Batman #33 by Tom King, Joelle Jones and Jordie Bellaire marks the first issue in a new arc after the game-changing proposal, or rather it's answer, from the last issue.
Batman and Catwoman are engaged. For some reason, this engagement has led them to a desert country that is so marred by war and criminality, even the Justice League have declared it off-limits. Yet, for some reason, there they are.
Meanwhile, Alfred takes it upon himself to notify Bruce's boys, his adoptive sons and his son by birth, about their father and mentor's decisions, including the engagement to, admittedly, a criminal.
And you know what, it's the most delightfully bright, breezy and fun issue there's been in Batman for some time. The humour throughout is on point, without taking anything away from the important thematic characterisation of Batman or his world.
What's more, King shows a comfort in generating banter between the three Robins, former and current, and the Signal that honestly is refreshing and genuinely entertaining. It creates an air of a brotherhood, of young men who love and care about each other, no matter how much they won't say it in as many words.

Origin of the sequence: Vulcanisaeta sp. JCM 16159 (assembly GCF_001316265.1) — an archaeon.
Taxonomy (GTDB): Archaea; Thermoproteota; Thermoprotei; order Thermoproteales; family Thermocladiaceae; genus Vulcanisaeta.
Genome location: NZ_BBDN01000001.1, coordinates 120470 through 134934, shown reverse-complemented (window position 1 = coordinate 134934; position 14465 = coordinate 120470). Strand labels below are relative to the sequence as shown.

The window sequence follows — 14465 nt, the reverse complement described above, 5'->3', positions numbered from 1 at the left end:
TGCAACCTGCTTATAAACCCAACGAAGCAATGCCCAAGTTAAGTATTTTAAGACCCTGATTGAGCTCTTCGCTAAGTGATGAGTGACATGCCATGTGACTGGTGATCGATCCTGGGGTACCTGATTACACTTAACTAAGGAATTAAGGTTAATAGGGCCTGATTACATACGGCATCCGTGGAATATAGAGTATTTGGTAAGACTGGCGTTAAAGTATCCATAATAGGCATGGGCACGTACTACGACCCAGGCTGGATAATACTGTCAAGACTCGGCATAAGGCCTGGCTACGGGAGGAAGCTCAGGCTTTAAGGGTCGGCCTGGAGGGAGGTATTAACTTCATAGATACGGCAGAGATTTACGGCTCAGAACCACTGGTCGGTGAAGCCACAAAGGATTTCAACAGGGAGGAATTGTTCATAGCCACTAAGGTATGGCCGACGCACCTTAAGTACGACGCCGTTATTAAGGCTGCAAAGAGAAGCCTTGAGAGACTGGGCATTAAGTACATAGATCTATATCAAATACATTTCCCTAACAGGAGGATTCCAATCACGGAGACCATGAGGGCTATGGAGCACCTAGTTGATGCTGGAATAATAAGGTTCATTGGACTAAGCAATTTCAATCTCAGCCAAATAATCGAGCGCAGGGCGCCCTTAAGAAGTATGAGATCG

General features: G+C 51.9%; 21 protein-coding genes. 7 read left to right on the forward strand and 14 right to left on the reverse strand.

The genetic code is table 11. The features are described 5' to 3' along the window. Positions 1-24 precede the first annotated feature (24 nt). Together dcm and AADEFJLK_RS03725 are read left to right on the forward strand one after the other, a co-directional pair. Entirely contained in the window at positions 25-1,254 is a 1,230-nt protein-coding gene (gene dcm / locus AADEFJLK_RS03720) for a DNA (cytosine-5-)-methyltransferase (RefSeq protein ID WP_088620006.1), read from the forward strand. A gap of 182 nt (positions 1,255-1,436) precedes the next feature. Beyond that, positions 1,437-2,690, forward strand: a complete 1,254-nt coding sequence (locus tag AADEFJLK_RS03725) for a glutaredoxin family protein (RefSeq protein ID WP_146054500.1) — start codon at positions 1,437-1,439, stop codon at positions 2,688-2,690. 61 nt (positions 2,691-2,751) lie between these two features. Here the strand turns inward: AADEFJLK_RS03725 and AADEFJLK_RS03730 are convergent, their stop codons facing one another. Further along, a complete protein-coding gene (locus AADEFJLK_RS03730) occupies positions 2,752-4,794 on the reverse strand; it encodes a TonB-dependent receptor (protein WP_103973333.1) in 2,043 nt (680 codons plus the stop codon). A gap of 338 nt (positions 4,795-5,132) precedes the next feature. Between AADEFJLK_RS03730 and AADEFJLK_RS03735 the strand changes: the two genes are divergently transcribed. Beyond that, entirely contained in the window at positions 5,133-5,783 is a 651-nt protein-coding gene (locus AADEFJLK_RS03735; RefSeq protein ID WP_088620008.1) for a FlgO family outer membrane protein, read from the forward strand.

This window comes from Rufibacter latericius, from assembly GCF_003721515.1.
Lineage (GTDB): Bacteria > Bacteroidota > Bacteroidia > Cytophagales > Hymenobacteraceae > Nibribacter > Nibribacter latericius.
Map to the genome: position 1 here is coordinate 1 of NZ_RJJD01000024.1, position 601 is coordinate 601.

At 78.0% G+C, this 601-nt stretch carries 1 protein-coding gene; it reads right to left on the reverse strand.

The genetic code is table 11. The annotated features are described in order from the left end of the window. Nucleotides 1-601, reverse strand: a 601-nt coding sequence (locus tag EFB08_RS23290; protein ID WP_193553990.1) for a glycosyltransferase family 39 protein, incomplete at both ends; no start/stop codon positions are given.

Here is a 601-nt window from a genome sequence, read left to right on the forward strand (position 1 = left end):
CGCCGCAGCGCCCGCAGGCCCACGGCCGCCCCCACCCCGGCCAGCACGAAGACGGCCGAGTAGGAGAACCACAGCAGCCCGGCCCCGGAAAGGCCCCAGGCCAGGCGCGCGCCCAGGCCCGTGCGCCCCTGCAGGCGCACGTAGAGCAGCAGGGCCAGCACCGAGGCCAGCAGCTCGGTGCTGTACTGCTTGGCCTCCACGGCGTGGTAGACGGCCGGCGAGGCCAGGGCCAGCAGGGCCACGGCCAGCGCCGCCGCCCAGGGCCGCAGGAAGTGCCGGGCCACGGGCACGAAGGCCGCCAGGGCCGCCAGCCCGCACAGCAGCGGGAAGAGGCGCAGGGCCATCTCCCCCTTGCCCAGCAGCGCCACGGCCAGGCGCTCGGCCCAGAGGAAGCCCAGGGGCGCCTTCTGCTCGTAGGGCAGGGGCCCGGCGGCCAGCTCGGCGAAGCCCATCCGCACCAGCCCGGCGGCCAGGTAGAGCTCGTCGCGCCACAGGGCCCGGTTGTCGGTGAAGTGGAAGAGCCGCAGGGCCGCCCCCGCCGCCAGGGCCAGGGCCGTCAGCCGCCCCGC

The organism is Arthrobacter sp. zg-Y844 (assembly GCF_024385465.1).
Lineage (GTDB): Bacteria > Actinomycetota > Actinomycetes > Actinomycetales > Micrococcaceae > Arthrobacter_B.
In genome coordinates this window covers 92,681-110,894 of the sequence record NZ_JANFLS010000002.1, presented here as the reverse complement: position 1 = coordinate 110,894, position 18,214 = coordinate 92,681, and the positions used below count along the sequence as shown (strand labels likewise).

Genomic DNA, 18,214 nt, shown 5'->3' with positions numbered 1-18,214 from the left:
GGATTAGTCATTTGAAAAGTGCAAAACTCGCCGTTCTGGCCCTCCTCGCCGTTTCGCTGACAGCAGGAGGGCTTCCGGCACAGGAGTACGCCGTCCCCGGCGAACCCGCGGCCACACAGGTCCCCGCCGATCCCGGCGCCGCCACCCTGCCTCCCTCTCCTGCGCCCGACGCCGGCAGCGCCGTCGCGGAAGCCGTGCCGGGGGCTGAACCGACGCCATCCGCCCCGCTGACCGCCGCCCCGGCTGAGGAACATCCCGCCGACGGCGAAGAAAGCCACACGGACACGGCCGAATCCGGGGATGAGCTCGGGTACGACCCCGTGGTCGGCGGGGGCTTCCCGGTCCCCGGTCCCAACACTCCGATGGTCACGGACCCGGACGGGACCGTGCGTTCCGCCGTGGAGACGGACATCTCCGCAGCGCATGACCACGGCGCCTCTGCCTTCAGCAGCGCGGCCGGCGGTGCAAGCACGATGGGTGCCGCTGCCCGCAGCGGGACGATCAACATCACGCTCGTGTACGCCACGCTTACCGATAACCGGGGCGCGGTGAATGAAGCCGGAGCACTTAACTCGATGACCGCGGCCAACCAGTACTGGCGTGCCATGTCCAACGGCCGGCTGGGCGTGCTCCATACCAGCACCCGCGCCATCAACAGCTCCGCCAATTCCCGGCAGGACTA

In short, the Bat Family as we see them here are actually shown to be that…a family.
Banter, playing with the dog, and reacting to the news in a genuine range of emotion that feels both natural and fitting, it creates an issue that works as a delightful palate-cleanser after The War of Jokes and Riddles.
It cannot go without saying that a lot of the strength of this comes from Joelle Jones and Jordie Bellaire's fantastic work on the art. Jones' lines create a distinct differentiation between each of the boys, Nightwing, Red Hood, Robin and Signal that frankly is stunning. Sometimes the differences are small, like between Dick and Jason, but enough ti immediately tell them apart, and sometimes it's including subtle differences that are actually hugely important and yet often overlooked for the character, such as Damian being shown to look like a younger Bruce.
Jones has an excellent range of emotions of show that are clear and look natural and realistic, and creates the best 'acted' comic visually I have seen in some time. Bellaire's colours, especially between scenes from the cooler Wayne Manor to the desert sands of Khadym, are strong and vibrant, and help add to the important clarity in the pages. Combined with Jones' linework, it creates some genuinely gorgeous artwork.